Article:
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Publisher's Summary

From the early 19th century, the image of an American empire extending to both coasts became a rallying cry. The Pacific Ocean represented, in Jefferson's mind, the most effective western border. His view was in part inaccurate, as he expected the Rocky Mountains to resemble the gentler Appalachians, not a range of American Alps.

Governing from the eastern seaboard, the two most effective methods of procuring wilderness lands in the west necessitated a campaign of exploration and the establishment of permanent trade entities located in strategic locations to discourage invasion and enhance internationalism. The first was accomplished by a two-year expedition from St. Louis to the Pacific Ocean under the leadership of Captain Meriwether Lewis and William Clark. From 1804 to 1806, the expedition gathered information on land and river routes to the western coast, with an eye toward trade and settlement. The party wintered at the mouth of the Columbia River, at what is now known as Fort Clatsop. The Corps of Discovery's report to Jefferson enumerated the difficulties in reaching the Pacific, but spoke glowingly of the land as a resource. Although the waterway to the west was not an unbroken route as hoped, Lewis and Clark suggested that furs and other non-fragile items could be transported across the continent at minimal cost, crossing the Rocky Mountains by pack horse, and continuing east on the Missouri River system. Through interaction with various indigenous tribes and by direct evidence, they further claimed that the western continent was an unowned country "richer in beaver than any other country on earth".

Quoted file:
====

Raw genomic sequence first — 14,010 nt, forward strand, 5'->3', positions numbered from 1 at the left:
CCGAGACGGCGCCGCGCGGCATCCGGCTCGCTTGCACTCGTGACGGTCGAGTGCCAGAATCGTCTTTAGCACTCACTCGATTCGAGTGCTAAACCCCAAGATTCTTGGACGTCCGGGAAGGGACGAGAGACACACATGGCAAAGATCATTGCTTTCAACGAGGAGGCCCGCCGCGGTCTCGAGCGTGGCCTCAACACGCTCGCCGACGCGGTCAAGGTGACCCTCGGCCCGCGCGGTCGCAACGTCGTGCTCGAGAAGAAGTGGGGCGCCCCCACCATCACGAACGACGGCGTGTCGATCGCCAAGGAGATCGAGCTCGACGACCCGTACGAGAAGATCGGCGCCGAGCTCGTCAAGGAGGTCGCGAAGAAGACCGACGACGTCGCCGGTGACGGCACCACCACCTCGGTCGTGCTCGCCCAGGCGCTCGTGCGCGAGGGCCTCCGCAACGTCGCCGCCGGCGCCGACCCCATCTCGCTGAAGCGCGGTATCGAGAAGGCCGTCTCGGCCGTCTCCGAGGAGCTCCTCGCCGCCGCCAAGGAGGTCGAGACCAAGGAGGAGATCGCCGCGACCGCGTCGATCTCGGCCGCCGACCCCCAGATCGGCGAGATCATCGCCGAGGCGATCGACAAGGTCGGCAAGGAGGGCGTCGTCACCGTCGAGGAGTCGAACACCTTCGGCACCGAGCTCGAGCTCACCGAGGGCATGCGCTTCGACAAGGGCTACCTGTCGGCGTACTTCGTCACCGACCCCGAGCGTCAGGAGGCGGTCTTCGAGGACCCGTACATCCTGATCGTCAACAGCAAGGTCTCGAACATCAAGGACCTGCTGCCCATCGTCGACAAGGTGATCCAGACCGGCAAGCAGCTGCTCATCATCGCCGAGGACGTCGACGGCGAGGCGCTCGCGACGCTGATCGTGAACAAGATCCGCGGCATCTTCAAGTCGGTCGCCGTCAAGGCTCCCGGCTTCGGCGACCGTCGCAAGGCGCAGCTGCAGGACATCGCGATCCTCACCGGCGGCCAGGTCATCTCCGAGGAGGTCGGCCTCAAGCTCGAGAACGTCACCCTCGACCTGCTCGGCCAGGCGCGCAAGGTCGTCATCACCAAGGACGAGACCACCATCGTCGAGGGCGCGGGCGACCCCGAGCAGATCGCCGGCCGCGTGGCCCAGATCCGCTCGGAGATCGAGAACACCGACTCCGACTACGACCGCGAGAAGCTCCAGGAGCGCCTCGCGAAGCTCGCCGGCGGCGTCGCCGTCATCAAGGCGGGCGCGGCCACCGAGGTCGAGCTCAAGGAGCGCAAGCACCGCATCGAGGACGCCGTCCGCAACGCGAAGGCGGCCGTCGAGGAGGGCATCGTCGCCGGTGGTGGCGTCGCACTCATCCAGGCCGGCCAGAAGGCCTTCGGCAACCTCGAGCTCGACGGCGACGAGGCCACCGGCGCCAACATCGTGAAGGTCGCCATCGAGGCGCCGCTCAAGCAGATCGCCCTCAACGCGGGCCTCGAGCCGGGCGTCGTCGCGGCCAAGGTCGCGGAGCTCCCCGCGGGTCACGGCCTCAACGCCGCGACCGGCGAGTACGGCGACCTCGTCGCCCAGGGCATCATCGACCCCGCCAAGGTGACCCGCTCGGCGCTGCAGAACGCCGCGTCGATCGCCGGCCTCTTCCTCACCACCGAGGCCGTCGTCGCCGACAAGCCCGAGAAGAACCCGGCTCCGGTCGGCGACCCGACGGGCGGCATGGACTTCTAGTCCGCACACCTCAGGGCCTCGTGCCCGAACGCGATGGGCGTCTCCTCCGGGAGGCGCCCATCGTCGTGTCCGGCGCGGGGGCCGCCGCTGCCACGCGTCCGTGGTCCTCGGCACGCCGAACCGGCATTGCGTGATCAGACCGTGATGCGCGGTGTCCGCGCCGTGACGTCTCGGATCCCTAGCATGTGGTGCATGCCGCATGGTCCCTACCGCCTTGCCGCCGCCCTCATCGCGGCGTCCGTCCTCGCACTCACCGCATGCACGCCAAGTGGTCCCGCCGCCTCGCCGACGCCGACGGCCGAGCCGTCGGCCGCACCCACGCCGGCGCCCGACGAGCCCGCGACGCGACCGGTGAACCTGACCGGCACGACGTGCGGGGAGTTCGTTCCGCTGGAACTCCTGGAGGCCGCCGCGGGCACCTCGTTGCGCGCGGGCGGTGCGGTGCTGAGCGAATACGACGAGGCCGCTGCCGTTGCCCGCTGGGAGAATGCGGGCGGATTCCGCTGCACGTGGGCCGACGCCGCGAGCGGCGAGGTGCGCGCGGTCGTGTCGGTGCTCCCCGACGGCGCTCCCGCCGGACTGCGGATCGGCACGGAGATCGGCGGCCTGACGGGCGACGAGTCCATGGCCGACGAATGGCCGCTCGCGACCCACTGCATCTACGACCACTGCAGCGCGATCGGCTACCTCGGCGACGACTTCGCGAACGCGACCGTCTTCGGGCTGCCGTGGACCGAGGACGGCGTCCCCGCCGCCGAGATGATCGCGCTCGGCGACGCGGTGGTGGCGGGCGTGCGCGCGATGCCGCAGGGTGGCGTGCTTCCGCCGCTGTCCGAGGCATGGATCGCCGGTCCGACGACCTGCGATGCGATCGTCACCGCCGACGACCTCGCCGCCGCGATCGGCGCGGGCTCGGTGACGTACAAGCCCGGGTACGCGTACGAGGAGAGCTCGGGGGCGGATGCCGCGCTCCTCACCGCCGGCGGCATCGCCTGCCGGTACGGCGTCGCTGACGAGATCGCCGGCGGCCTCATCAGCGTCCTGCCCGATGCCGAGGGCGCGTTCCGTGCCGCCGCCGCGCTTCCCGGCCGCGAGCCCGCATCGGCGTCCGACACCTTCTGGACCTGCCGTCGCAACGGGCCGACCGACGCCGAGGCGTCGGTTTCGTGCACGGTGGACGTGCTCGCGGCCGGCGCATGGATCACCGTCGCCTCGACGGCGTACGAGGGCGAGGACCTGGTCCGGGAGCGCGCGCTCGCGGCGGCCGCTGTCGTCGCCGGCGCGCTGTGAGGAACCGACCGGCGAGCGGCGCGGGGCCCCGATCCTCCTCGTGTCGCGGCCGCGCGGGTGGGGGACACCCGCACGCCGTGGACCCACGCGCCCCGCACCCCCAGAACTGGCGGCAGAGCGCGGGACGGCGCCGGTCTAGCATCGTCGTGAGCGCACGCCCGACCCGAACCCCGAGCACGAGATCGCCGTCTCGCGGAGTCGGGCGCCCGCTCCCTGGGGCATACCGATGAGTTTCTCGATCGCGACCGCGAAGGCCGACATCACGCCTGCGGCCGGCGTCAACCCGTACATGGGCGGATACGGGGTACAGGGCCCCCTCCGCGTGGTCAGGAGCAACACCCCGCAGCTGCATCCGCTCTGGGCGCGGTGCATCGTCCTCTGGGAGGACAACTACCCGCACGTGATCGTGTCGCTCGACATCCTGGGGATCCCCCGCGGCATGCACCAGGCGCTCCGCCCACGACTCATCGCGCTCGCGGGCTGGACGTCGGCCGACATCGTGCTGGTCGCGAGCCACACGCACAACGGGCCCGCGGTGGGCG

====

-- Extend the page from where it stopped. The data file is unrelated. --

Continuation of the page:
©2017 Charles River Editors (P)2017 Charles River Editors

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